Wednesday, February 22, 2017

Reading John 3:16 Responsibly I

by Henk Hart

Greek Manuscript of the New Testament

In this blog and the next I share my reading of John 3:16 in the context of John’s gospel and against the background of Psalm 121, the psalm that celebrates the Creator as Helper and thus throws light on the opening verses of John's gospel. Bible reading exposes us to a message, so I have shaped my reading as a meditation with a message. So this is in every way a subjective reading, but I hope also a responsible reading. One of many possible responsible readings.

Reading John 3:16 Responsibly I

"For God so loved the world...." John 3:16. Likely the best known verse in the Bible. Or the most ill treated verse, torn from the gospel as a naked fragment brazenly broadcast on bulky billboards. Let’s take it off the billboard and place it in the context of John's gospel and the setting of Psalm 121. Will we recognize it there?

Psalm 121, with its moving language for God as helper, deliverer, rescuer, savior, has a strong relation to both Lent and historical Christian worship. For the great celebration of the exodus from slavery, Passover, Israel's primal event of deliverance, pilgrims sang songs of ascent, climbing Mount Zion while singing. Psalm 121, one of these 15 songs of ascent, celebrates the creator God as helper:
"I lift up my eyes to the hills—
from where will my help come?
My help comes from the Lord,
who made heaven and earth."
For ages Christian worship started with these very words: "Our help is in the name of the Lord who made heaven and earth.”

For God so loved the world. God’s love is cosmic.

During their Lenten pilgrimage to Jerusalem, Jesus and his disciples would sing these words. For God so loved the world—

God, the maker of heaven and earth. God almighty.

God as our helper first appears in the creation story, when God realizes that Adam is alone and needs help. The creator is savior from the very beginning, a helper for the helpless Adam, our helper.[1]

For God so loved the world.

It was an arch confession for Israel to sing: "Our help comes from the Lord who made heaven and earth." This God protects us from all danger, whether we are coming or going, by day or by night:
"The sun shall not strike you by day,
       nor the moon by night. ...
The Lord will keep
       your going out and your coming in...."
God Almighty, maker of all that is made, so loved the world. How sensible that John begins his gospel of redeeming love with the Word of God through whom all things were made:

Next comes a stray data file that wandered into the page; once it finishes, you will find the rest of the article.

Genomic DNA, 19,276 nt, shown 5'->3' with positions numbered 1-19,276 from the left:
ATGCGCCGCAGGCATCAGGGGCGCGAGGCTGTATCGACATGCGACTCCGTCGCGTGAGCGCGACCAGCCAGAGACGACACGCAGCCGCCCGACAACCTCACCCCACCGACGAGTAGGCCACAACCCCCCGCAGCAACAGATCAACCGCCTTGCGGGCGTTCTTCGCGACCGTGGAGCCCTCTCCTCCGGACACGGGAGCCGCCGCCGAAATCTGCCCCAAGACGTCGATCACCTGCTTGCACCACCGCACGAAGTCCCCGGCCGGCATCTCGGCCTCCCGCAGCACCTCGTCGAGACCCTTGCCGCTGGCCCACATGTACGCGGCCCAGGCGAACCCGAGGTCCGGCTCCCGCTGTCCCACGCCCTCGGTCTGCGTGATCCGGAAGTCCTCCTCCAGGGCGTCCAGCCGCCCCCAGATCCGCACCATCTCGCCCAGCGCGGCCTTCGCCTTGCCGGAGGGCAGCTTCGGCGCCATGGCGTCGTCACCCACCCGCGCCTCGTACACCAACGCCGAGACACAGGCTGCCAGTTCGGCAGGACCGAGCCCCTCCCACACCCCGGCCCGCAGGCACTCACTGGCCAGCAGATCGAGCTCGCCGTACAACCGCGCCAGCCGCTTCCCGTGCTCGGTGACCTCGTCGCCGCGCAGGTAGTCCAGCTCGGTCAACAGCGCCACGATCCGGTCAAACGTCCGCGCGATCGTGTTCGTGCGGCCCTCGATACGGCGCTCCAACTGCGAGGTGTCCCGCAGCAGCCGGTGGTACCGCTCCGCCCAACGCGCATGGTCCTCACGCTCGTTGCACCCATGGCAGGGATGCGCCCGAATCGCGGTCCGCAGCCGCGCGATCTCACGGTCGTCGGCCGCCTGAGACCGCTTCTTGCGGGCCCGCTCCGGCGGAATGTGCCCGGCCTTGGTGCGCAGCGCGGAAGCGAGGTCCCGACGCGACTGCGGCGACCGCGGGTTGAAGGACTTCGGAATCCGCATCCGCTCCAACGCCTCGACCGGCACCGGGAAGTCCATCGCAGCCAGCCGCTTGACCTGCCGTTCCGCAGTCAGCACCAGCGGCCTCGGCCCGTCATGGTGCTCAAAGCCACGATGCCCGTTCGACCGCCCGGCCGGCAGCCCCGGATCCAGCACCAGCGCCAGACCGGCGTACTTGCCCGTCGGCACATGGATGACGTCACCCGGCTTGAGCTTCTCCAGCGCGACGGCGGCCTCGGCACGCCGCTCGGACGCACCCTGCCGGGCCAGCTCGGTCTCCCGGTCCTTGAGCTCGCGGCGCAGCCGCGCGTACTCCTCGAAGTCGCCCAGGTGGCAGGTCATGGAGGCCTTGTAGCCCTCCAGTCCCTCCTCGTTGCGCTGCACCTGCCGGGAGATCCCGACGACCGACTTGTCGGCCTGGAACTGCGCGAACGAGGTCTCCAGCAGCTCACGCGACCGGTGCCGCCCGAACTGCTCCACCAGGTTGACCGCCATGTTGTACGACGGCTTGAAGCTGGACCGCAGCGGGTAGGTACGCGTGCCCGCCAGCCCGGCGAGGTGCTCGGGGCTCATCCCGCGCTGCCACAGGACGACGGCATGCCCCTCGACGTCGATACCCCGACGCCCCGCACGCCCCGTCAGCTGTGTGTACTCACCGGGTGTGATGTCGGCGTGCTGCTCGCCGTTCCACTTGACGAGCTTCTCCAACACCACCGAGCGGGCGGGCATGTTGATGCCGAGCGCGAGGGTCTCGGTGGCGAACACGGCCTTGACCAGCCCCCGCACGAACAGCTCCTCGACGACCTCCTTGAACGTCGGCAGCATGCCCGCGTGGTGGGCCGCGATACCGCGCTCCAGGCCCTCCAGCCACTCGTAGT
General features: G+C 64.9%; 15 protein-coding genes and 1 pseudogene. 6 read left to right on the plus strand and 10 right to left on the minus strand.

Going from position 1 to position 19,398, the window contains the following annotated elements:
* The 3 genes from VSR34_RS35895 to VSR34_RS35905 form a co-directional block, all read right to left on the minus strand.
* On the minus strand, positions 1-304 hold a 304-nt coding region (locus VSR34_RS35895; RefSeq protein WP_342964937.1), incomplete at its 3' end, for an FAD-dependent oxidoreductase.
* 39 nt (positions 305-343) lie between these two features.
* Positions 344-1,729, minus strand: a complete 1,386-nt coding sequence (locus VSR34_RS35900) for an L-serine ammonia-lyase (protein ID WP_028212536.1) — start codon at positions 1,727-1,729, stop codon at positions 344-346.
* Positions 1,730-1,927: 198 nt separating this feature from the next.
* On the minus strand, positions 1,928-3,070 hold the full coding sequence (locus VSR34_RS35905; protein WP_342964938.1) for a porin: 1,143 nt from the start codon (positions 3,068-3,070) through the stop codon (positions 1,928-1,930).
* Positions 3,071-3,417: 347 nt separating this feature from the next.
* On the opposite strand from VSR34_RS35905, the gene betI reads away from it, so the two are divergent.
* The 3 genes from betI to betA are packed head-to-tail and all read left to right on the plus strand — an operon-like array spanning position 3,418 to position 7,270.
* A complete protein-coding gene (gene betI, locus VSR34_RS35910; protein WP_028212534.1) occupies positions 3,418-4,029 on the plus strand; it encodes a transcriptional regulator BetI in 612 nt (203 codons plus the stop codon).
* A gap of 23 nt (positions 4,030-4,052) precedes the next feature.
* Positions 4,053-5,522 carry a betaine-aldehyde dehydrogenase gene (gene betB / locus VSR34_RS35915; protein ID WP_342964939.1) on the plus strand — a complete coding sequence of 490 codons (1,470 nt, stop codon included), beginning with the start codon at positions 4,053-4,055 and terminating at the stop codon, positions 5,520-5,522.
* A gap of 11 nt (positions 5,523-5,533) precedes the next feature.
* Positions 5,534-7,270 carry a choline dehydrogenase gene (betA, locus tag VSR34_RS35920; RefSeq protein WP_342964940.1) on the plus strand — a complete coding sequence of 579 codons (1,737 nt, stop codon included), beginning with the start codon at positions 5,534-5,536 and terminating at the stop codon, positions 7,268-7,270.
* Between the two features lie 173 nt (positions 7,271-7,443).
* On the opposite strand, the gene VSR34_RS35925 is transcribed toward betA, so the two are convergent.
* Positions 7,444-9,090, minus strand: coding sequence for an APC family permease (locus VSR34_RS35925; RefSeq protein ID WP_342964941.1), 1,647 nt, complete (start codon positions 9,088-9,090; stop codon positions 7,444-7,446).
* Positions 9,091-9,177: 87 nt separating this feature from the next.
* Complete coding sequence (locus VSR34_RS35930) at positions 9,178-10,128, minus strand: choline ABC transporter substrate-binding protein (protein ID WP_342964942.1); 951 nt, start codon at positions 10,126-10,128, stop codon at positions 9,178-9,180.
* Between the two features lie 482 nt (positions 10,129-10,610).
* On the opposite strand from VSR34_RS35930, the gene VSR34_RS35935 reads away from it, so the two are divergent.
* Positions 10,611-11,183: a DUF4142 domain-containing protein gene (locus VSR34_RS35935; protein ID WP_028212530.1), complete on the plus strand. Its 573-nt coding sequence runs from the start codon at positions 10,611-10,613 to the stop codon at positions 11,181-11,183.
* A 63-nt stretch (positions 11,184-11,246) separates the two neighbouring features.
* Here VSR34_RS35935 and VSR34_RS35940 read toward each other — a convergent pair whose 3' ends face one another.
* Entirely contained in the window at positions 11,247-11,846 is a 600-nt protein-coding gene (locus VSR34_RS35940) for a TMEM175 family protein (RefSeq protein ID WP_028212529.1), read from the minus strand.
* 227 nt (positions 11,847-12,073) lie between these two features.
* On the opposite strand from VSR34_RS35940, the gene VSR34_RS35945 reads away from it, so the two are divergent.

"In the beginning was the Word, and the Word was with God, and the Word was God. ... All things came into being through him, ... What has come into being in him was life, and the life was the light of all people. The light shines in the darkness, and the darkness did not overcome it.”[2] John tells Good News starting with God Almighty, creator of heaven and earth, our helper.

For God so loved the world.

But listen: "He was in the world, and the world came into being through him; yet the world did not know him. He came to what was his own, and his own people did not accept him."

What is this? Is John writing about the Jews? Not likely. Recognizing God's presence is not a Jewish but a human challenge. When we read this today we need to hear its echo in Romans: God is visible in all of creation, but human foolishness makes us blind. So when love for the world makes God appear in our flesh, that's a problem. Suppose Hillary Clinton became pregnant (don't laugh, remember Sarah!) and became convinced her baby would be Immanu-el, God with us? Hillary's baby? If that's a problem, why isn’t Jesus a problem? He came from Nazareth, son of carpenter Joseph and his wife Mary. Why would anyone recognize the maker of heaven and earth in a wood worker's child? Would we? Is that how God helps? Whether we're coming or going, by day or by night?

John helps with a story. If we do not recognize Jesus as creator, have we not heard of the wedding in Cana? Where the wine ran out? Great need for help, a wedding without wine. God's creation is for celebration, cosmic joy. In Cana there is only water, six huge vats for washing off the world's misery, six vats for ritual cleansing. Then the Word, through whom all things were made, present in the flesh (for God so loved the world), speaks to these vats. And the party can go on: there is wine. John tells this story of glory as the miracle of miracles.[3] Now the disciples realize this Word-of-God come-in-the-flesh deserves their trust, the way you trust God, whether you're coming or going, by day or by night. The wedding goes on with wine, for God so loved the world.[4]

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[1] The Hebrew word for the helper God makes for Adam, ezer, is not used often in the Bible and when it is, it (mostly) refers to God as helper.

[2] The packed and charged language John uses is open to different readings. Reading a number of translations helps to get the depth of these words. Here I have used the New Revised Standard Version.

[3] The Greek has various ways of saying “first.” One of those is “arch” as in archangel or archbishop, which is the word John uses. So given Jesus as the Word of creation, I read John as saying: this was the arch sign, the sign of signs, the original sign, the sign that names all signs, the sign that says: I make all things new. God’s love made manifest in the Word incarnate is cosmic in scope, too much for a billboard.

[4] Next week, on the first day of Lent, I continue this reading of John 3:16 with a look at the story of Nicodemus coming to visit Jesus at night.

This piece is part of the Ground Motive project From Henk's Archives.

Image: P. Bodmer II, Papyrus 66 (Gregory-Aland) in the public domain. Used from wikipedia.

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